Pensions

In reality, Ventura pays pensions for 3.3 retired police and fire employees for every two public safety employees on the job. That’s untenable.

So how is the Ventura City Council managing spending, and considering the long-term financial effect of their decisions? In short, they’re not.

Elected officials first believed the extra $10.8 million collected from Measure O would afford them the ability to meet new programs. But, Measure O is now a supplement to existing projects. Councilmembers frequently discuss the need for tax increases.

Moreover, it is not only about pensions.

  • According to the Capital Improvement Plan (CPI), Ventura Water Department insists on spending $538 million to convert wastewater into drinkable tap water. There remains the probability that water rates will increase by 200%.
  • Ventura’s golf courses lose $1.7 million annually on the debt they incurred.

When the money runs out, it has forced other cities to find solutions. They turn to the only tools they have at their disposal: raising taxes, cutting needed services, or both. Some even filed bankruptcy.

Economist Herbert Stein once said, “If something can’t go on forever, it won’t.” Ventura is on a trajectory that cannot go on forever.

Your Chance To Make Ventura Better

PensionsThis November, Ventura has an unprecedented opportunity to tell the City Council, “No more new spending.” There are three open seats on the Council in this November’s election.

Past financial overspending must stop. New Council Members with an economic understanding of operating a city must prevail. Voters need to look past the individual candidates’ popularity to carefully consider their ability to understand and manage city finances.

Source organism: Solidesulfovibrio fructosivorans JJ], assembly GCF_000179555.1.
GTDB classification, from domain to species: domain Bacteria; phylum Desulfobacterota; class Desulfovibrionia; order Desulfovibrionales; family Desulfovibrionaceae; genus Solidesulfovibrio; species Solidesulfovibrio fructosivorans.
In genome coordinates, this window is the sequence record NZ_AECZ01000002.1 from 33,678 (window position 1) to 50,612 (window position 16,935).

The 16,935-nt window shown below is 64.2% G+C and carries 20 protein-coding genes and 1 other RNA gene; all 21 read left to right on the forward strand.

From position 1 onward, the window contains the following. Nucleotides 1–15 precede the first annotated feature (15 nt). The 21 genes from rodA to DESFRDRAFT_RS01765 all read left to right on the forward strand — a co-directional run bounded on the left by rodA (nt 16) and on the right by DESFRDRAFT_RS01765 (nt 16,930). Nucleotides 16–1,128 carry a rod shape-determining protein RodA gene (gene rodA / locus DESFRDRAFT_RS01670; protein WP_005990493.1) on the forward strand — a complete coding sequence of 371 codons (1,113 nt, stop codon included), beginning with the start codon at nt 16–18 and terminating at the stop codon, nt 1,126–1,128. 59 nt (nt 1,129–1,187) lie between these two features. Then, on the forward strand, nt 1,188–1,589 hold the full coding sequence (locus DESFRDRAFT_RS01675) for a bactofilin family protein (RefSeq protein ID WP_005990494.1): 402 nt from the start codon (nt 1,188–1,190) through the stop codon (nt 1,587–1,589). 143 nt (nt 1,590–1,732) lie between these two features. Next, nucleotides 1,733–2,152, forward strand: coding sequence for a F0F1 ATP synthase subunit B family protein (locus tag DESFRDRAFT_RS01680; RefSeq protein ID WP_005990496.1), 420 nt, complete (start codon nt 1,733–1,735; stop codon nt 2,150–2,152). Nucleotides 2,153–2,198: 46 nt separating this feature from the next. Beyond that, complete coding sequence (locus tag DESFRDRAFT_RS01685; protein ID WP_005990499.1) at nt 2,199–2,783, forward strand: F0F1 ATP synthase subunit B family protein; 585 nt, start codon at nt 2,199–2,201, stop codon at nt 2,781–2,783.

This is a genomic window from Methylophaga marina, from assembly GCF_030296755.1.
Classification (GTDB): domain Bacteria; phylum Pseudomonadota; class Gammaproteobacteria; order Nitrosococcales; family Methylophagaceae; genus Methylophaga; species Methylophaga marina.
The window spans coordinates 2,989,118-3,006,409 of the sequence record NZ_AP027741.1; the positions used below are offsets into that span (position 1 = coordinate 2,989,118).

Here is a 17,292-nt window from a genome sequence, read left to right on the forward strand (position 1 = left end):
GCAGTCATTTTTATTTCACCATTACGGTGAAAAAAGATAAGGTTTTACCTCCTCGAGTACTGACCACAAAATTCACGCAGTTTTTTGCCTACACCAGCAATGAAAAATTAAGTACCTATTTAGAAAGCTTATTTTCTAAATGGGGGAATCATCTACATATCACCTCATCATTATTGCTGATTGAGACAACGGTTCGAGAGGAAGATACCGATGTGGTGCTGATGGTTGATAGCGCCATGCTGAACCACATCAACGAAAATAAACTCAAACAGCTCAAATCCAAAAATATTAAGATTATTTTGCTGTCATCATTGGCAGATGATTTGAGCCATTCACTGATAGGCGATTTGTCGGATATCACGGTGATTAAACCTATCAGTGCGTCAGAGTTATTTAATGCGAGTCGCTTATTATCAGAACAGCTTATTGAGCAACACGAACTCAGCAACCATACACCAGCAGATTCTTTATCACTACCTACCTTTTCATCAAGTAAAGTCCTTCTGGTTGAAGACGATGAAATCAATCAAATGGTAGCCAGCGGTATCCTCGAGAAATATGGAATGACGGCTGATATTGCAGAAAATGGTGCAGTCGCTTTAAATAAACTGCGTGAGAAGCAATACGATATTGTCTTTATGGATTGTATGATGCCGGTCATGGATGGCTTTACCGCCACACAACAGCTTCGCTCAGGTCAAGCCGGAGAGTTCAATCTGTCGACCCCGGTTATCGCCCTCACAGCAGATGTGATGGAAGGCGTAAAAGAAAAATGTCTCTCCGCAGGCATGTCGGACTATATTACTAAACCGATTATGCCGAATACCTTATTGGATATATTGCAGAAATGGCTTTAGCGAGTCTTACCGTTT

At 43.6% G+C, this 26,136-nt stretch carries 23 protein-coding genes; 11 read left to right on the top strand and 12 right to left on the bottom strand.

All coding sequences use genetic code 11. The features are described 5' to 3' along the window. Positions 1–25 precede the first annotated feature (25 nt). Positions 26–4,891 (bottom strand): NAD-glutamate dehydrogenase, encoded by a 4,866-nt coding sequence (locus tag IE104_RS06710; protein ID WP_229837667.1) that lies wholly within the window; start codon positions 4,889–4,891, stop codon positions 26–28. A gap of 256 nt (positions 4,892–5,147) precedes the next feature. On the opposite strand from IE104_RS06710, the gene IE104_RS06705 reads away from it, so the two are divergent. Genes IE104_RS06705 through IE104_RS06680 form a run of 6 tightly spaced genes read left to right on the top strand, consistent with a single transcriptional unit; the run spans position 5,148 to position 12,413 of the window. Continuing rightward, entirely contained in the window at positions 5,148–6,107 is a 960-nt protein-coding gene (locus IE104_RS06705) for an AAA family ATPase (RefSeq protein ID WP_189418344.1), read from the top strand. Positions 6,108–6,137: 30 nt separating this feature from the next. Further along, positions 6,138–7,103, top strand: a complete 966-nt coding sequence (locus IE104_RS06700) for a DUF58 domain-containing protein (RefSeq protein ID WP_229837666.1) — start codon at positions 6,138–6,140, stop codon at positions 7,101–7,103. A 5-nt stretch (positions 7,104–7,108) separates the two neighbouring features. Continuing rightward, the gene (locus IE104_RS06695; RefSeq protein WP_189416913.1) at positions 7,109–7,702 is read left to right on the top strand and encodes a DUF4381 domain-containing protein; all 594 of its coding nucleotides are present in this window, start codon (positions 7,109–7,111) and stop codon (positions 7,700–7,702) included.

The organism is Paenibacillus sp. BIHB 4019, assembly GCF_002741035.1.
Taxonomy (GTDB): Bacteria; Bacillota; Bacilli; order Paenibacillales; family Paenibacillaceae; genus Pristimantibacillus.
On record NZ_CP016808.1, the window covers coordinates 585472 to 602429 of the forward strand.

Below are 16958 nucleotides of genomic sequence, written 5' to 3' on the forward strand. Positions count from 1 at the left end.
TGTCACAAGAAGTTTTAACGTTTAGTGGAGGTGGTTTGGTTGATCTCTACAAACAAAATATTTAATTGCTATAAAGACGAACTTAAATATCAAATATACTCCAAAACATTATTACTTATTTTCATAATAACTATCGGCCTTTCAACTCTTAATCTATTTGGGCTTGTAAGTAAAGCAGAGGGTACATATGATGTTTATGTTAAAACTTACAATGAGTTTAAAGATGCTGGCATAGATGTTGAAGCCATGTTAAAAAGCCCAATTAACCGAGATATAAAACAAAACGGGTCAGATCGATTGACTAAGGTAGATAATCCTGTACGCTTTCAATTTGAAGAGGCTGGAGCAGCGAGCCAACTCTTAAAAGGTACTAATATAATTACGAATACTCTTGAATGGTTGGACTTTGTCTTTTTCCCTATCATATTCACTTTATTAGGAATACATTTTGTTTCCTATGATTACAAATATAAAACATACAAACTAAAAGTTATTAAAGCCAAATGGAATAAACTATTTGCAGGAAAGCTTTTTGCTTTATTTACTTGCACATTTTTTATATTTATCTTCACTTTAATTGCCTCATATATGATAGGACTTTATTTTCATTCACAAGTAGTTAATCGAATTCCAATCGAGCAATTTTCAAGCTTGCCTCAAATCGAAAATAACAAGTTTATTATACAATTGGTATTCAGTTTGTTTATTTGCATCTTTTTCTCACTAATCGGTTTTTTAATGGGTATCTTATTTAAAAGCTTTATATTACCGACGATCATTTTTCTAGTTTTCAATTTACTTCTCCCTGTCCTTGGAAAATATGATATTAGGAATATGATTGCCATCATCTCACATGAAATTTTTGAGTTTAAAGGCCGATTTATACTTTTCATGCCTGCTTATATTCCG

Desirable candidates will:

  • Treat city money as if it was coming out of their pocket, which it is
  • Understand the Comprehensive Annual Financial Report (CAFR) before taking office
  • Understand the city budget and capital expenditure projects
  • Hold city staff accountable to present successful projects to the Council
  • Hold the City Manager accountable for results
  • Make difficult decisions knowing their decisions will anger some constituents
  • Do the right thing, not the same old, easier thing
  • Represent of the citizens of Ventura, not be a cheerleader for city staff recommendations

Editors Comments

You have the opportunity to make Ventura better this November. Voter turnout needs to be high for this crucial City Council election if Ventura is to improve. Decisions these new Councilmembers make will immediately impact the city’s economic vitality. We mustn’t leave this election to chance.

Encourage people to vote. Educate everyone on the grave crises facing the city today. Ask candidates how they plan to address these crises. Listen to their answers. Hold them accountable after they’re elected. If we do all these things, we’ll improve the chances Ventura will remain fiscally sound now and in the future.